Internet, telecom, automobile, banking sector, consumer revolutions have changed the game to such an extent that it would require a separate blog on how I phone and BMW are no longer symbols of affluence and travel to any place other than Singapore or Dubai at least is a strict passé!

But amongst all this economic prosperity and other developments at break neck pace came Corona virus that has levelled the playing field for younger generation and millennials to what our previous generation was witness to ! It is declared to be worst happening since the world war 2, much worse than Bengal famine , Pak China wars or plague attack!

It’s time to sit back and learn what we refused to learn from our elders in our mad race to acquire material wealth!

Second wave

I was happy to have received first dose of vaccine. Number of cases were falling with each passing day. Frequency of going to office was expected to be increased from 2 days in a week to 3 days. We had started planning our much pending visit to Johannesburg in May /June. And then all of a sudden the second wave of Covid struck from nowhere. Unfortunately, it made the commercial capital of the country its first victim again and daily infections started going up from 2000 to 8000 and panic was set in. Worse, this wave seemed to be more contagious, spreading more rapidly and what used to take 7 to 10 days to affect the lung happened in 2-3 days. Mortality rate started mounting.

As I write this blog, Maharashtra government has already promulgated lockdown. Delhi government is having weekend curfew and several other, hitherto “safe” states- UP, HP, Odisha, WB – are staring at pandemic !

I think it was alright till Holi though enthusiasm of the people in the traditional strongholds of Mathura and Vrindavan seemed a little misplaced. Elections in 4 states and UT of Puducherry were fought as if there was no next day and someone had to meet his or her Waterloo in these elections itself. Leaders exhorted people openly who responded with same gusto albeit without wearing masks or maintaining social distancing ! And Shahi sanan at Kumbh and onset of Ramadan and Hindu new year festivities have only compounded the misery.

Scenes of migrant labourers returning to their natives and commercial establishments downing their shutters are heart rending. Economy had barely started recovering and job scenarios had just started improving when this second wave came to be a spoilsport.

If the entire business establishments have turned to virtual, can’t electioneering be virtual in these pandemic times? In the name of faith, can people expose the entire humanity to the risk of pandemic? Hospitals are overflowing with patients and there is serious shortage of beds and ventilators at some centres. Remedesivir is in short supply and being sold in black market in certain places.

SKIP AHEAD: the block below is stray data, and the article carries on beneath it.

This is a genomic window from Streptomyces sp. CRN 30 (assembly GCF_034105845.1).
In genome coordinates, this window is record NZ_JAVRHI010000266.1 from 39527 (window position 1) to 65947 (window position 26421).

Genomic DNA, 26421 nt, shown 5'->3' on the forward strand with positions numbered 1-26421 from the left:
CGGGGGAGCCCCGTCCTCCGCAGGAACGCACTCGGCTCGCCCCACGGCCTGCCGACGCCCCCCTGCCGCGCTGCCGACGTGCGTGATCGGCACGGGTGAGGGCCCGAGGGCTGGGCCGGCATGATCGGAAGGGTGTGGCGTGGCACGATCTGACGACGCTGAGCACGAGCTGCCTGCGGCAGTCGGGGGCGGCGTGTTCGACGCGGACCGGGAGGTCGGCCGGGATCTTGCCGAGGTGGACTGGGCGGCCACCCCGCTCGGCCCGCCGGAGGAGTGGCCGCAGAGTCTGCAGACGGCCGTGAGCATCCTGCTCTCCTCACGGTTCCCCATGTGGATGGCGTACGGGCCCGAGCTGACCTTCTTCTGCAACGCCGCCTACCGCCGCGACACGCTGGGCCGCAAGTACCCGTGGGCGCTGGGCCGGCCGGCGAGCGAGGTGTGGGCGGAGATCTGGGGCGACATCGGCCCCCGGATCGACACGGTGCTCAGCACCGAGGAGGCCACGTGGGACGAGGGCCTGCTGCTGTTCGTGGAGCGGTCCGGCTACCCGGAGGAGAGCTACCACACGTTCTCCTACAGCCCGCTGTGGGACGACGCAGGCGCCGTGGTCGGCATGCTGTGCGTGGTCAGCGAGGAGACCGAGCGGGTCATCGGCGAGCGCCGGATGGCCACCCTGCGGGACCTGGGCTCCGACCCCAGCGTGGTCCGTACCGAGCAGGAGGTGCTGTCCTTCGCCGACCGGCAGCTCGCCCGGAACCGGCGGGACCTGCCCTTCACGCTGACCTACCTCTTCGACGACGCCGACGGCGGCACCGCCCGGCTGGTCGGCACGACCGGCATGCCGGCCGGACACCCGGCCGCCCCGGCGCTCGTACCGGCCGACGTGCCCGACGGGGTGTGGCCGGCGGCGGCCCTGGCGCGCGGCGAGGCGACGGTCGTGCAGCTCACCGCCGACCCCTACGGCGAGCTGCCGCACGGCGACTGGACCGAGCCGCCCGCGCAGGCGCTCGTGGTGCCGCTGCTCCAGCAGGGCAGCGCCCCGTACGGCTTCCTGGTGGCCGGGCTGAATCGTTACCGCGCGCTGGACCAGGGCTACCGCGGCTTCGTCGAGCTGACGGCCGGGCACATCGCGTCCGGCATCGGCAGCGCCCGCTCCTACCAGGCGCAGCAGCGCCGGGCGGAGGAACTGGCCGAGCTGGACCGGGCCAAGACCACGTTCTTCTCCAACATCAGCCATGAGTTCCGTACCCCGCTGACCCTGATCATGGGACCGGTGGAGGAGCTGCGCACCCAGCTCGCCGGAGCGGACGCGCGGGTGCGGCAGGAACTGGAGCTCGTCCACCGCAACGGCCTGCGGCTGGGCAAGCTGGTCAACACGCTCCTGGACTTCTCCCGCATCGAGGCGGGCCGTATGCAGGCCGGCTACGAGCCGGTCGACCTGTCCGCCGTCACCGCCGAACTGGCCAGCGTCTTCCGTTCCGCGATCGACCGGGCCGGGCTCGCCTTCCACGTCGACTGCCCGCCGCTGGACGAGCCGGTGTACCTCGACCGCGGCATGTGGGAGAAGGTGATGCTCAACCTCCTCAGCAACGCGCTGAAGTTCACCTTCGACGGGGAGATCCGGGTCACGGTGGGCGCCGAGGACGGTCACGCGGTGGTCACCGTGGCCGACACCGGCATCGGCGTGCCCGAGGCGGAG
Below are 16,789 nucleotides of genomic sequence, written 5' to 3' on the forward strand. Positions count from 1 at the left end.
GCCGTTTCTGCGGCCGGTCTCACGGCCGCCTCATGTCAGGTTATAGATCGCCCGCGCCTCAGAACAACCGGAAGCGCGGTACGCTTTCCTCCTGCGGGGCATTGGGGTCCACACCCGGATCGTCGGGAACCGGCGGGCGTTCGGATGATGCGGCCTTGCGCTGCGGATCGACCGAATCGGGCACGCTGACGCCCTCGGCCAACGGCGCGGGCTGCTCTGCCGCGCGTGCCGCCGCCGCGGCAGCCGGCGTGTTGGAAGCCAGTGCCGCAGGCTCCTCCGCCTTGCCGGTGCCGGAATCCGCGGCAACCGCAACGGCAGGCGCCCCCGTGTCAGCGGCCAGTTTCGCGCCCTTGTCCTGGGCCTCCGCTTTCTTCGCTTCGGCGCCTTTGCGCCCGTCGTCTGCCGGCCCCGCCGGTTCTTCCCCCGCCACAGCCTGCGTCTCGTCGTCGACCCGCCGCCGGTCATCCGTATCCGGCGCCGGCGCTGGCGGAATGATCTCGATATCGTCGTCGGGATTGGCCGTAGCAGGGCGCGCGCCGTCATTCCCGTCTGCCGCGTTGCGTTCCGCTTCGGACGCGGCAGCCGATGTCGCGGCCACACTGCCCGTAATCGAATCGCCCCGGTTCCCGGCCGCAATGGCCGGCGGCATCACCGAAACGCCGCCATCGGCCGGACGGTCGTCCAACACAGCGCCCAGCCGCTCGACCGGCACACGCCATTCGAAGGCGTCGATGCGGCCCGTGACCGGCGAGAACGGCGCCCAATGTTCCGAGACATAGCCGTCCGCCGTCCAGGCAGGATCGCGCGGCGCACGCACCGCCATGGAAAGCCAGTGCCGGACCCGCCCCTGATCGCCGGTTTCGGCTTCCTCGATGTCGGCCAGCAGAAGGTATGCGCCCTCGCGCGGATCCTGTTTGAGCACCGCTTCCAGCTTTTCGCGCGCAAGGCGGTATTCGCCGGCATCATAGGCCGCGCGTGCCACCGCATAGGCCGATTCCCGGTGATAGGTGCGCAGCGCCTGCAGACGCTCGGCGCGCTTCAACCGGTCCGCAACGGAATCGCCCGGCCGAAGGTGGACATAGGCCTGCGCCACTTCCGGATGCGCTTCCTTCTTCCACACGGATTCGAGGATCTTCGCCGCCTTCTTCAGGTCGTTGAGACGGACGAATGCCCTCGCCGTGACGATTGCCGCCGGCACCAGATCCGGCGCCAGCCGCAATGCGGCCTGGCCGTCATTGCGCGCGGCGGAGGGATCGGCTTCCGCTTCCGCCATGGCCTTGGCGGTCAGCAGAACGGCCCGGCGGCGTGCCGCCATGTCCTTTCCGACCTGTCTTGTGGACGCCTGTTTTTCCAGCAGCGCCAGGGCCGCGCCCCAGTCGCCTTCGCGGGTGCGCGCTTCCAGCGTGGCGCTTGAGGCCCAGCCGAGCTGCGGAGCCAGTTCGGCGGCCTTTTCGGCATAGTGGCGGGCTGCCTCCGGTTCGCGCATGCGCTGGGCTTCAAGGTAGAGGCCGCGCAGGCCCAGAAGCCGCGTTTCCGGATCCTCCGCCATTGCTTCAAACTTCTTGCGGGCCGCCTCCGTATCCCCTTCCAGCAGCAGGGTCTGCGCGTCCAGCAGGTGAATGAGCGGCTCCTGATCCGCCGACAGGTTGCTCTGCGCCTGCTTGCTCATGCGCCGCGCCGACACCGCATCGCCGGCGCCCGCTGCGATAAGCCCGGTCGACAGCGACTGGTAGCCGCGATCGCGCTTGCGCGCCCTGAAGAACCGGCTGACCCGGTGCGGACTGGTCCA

Corona warriors are tired and getting infected themselves. Health infrastructure is creaking. It’s a very grim scenario and unless we all become Corona warriors- strictly observe Corona protocols, avoid going out without purpose, help affected folks and contribute generously – this battle will hurt very deeply. Celebrations and elections will come and go but to savour them we need to exist!

Happiness across the country

Gudi Padwa celebrates the crowning of Lord Ram after his return to Ayodhya along with Sita and Lakshman after completing exile of 14 years. The Gudi (flag) denotes Lord Ram’s victory over demon king Ravana. The Gudi is hoisted high, as a symbol of victory.

Ugadi, the Telugu New Year, is on April 13. Ugadi or Yugadi is observed with great enthusiasm by people in Andhra Pradesh, Telangana and Karnataka. Ugadi means ‘the beginning of a new age’.

Vishu 2021 Date in India: Vishu is an important festival celebrated in the state of Kerala, and by Keralites around the country and the world. It marks the first day of the Malayalam calendar and, therefore, is celebrated with a lot of festive excitement by Malayalis.

Bihu, also called Rongali Bihu and Bohag Bihu, is Assam’s harvest festival which marks the beginning of the Assamese New Year. This year, it begins on April 14 and ends on April 20, 2021. It is celebrated with great joy

Cheti Chand is a major and important festival for Sindhi community in India and Pakistan. The festival marks the birth of Ishtadeva Uderolal, popularly known as Lord Jhulelal, the patron saint of the Sindhis. Hence it is also known as Jhulelal Jayanti as well. Sindhi community observes Cheti Chand on the Pratipada Tithi (first day) of Chaitra, Shukla Paksha (waxing phase of the Moon). Sindhi New Year begins with this festival.